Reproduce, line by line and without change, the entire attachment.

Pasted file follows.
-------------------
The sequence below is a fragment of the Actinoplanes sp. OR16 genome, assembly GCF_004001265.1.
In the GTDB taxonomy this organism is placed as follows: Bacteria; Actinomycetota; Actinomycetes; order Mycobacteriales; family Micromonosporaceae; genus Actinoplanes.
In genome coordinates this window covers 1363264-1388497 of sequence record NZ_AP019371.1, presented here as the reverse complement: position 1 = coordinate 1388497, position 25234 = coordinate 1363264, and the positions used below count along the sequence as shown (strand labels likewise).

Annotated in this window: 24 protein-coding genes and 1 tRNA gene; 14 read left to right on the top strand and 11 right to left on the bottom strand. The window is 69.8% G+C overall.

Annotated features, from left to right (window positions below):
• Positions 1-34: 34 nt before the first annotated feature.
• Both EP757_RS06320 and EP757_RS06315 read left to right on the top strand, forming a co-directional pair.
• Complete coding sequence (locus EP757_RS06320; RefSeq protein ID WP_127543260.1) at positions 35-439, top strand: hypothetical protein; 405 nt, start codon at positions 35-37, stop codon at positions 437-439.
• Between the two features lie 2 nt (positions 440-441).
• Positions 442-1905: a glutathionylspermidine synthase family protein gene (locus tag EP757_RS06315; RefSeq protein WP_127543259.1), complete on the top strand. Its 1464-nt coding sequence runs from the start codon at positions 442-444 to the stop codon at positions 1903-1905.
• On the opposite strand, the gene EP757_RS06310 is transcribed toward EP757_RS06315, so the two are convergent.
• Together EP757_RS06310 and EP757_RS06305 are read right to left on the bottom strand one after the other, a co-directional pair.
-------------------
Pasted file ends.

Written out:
The sequence below is a fragment of the Actinoplanes sp. OR16 genome, assembly GCF_004001265.1.
In the GTDB taxonomy this organism is placed as follows: Bacteria; Actinomycetota; Actinomycetes; order Mycobacteriales; family Micromonosporaceae; genus Actinoplanes.
In genome coordinates this window covers 1363264-1388497 of sequence record NZ_AP019371.1, presented here as the reverse complement: position 1 = coordinate 1388497, position 25234 = coordinate 1363264, and the positions used below count along the sequence as shown (strand labels likewise).

Annotated in this window: 24 protein-coding genes and 1 tRNA gene; 14 read left to right on the top strand and 11 right to left on the bottom strand. The window is 69.8% G+C overall.

Annotated features, from left to right (window positions below):
• Positions 1-34: 34 nt before the first annotated feature.
• Both EP757_RS06320 and EP757_RS06315 read left to right on the top strand, forming a co-directional pair.
• Complete coding sequence (locus EP757_RS06320; RefSeq protein ID WP_127543260.1) at positions 35-439, top strand: hypothetical protein; 405 nt, start codon at positions 35-37, stop codon at positions 437-439.
• Between the two features lie 2 nt (positions 440-441).
• Positions 442-1905: a glutathionylspermidine synthase family protein gene (locus tag EP757_RS06315; RefSeq protein WP_127543259.1), complete on the top strand. Its 1464-nt coding sequence runs from the start codon at positions 442-444 to the stop codon at positions 1903-1905.
• On the opposite strand, the gene EP757_RS06310 is transcribed toward EP757_RS06315, so the two are convergent.
• Together EP757_RS06310 and EP757_RS06305 are read right to left on the bottom strand one after the other, a co-directional pair.